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Palestinian factions take uniform stance against attempts targeting Palestinian cause

Leaders of the Palestinian factions attend a meeting in the Lebanese capital Beirut on September 3, 2020. (Photo by AFP)

Palestinian factions have announced a unified stance against attempts by Israel, the United States and some Arab countries to undermine the Palestinian cause, denouncing any form of normalization with the occupying regime as “a stab in the back” of not only the Palestinians but the entire Muslim world.

The statement was released by the secretaries-general of the factions following a long-delayed plenary meeting attended by their leaders in the Lebanese capital Beirut on Thursday, according to the Middle East Monitor (MEMO) press monitoring organization that carried the statement on Saturday.

Among those present were Ismail Haniyeh, head of resistance movement Hamas’ Political Bureau, and Ziyad al-Nakhalah, leader of Islamic Jihad -- another resistance group, which like Hamas is headquartered in the Israeli-blockaded Gaza Strip. Palestinian President Mahmoud Abbas also addressed the gathering via video-link from the city of Ramallah in Israel-occupied West Bank.

The factions reminded that the Palestinian nation was at a critical juncture and faced unique threats.

These threats, they added, were targeting the main principles of the common cause, including the Palestinians’ right to an independent state “on all occupied Palestinian territories” as well as Gaza, and the right of the Palestinian refugees to return to their homes.

The statement made especial mention of “the Deal of the Century, the annexation plans, and normalization of ties with the Israeli occupation.”

The controversial scheme was unveiled by US President Donald Trump, and has since been widely condemned across the occupied Palestinian territories and the Muslim world.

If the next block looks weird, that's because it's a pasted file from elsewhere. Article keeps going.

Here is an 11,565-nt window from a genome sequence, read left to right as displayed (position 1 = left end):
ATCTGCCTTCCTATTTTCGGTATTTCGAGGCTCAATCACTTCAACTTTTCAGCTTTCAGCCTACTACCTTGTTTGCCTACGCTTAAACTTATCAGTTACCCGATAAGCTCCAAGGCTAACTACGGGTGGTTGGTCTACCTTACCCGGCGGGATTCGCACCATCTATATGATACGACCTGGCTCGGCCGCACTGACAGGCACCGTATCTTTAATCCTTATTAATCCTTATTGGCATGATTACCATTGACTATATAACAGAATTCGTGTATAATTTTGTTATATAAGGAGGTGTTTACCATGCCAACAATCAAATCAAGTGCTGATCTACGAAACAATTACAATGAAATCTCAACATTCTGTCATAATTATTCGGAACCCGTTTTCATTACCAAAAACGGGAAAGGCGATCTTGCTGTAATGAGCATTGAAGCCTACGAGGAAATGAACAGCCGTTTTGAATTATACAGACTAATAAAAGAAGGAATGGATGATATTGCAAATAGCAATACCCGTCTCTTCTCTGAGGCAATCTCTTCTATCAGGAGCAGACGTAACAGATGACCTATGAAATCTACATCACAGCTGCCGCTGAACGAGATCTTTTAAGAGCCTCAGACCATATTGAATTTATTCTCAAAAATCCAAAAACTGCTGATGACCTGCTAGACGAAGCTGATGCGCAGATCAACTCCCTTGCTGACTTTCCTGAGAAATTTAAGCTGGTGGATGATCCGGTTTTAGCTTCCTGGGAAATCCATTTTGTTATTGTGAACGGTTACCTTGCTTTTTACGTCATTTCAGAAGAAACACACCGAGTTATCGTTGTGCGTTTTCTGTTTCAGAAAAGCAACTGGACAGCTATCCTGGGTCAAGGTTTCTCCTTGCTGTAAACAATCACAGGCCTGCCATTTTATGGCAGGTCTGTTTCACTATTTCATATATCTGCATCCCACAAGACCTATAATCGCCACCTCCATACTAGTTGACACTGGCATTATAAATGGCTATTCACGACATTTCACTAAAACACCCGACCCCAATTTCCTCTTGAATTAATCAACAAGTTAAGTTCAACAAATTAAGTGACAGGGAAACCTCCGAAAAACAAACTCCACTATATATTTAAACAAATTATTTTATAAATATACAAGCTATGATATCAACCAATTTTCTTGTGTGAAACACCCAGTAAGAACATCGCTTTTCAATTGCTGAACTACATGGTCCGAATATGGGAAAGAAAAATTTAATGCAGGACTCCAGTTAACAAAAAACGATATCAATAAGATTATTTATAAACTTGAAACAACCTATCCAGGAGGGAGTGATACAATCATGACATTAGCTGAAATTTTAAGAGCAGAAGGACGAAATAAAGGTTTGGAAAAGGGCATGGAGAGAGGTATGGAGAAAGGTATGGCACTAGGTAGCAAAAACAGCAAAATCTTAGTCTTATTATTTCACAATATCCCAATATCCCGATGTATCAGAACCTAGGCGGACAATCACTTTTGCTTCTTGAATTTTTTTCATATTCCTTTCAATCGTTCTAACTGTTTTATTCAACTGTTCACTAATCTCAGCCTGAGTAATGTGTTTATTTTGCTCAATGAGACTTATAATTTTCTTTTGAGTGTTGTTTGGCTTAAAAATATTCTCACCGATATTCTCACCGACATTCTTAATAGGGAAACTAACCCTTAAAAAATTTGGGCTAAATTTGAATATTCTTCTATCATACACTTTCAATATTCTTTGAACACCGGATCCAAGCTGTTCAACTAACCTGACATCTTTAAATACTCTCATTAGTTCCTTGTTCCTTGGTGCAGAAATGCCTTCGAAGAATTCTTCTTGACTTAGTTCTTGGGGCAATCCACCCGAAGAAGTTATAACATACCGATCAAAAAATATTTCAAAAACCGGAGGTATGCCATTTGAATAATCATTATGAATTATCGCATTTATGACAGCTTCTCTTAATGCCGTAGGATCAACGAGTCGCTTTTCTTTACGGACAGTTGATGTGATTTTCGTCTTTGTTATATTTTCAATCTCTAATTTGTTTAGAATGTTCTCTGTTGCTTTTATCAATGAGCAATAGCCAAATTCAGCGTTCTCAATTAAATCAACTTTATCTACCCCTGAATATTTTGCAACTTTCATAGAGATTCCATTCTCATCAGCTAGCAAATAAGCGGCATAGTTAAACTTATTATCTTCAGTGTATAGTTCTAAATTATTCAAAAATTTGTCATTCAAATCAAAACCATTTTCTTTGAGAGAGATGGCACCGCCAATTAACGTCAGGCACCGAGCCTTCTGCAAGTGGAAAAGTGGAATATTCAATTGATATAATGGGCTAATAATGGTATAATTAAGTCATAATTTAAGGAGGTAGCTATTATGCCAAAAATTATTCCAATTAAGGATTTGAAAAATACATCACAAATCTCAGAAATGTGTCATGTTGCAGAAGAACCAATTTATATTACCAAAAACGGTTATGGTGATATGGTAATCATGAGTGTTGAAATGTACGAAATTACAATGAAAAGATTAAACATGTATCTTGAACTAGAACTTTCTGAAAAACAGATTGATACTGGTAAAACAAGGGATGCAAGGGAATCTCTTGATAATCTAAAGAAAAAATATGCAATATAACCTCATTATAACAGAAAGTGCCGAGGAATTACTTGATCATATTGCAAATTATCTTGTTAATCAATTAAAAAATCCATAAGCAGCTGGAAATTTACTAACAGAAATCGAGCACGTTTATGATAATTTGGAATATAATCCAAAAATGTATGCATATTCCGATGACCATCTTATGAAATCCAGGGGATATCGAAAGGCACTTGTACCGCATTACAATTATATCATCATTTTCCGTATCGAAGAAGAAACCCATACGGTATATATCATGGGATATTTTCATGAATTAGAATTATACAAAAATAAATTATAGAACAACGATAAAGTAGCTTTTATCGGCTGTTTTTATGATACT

The deal featured Washington’s support for the regime’s annexation of parts of the West Bank, upon which it has been building illegal settlements since occupying the territory in 1967.

Since then, a growing trend of détente with Israel has occurred among some Arab nations, which last month saw the United Arab Emirates announcing the establishment of ties with the occupying regime.

Saudi Arabia and Bahrain next said they would open their airspaces to UAE-Israel flights, while Muslim-majority Kosovo said it would follow in Abu Dhabi’s footsteps in normalizing relations with Israel.

“We consider normalization [to be] a stab in the back of the Palestinian people and the Arab and Islamic Ummah (Nation),” the statement noted, adding, “The Palestinian leadership calls upon Arab and Islamic peoples and the free people of the world to tackle normalization and such projects.”

“We embark upon a national action that endorses our goals, principles, and values, pushing us to translate such meetings into actions on the ground by ending the division and achieving intra-Palestinian reconciliation that embodies national partnership,” the factions said.

As means of sewing up the rift, the factions urged general elections among Palestinians to create a common front for confrontation against Israel and its allies.

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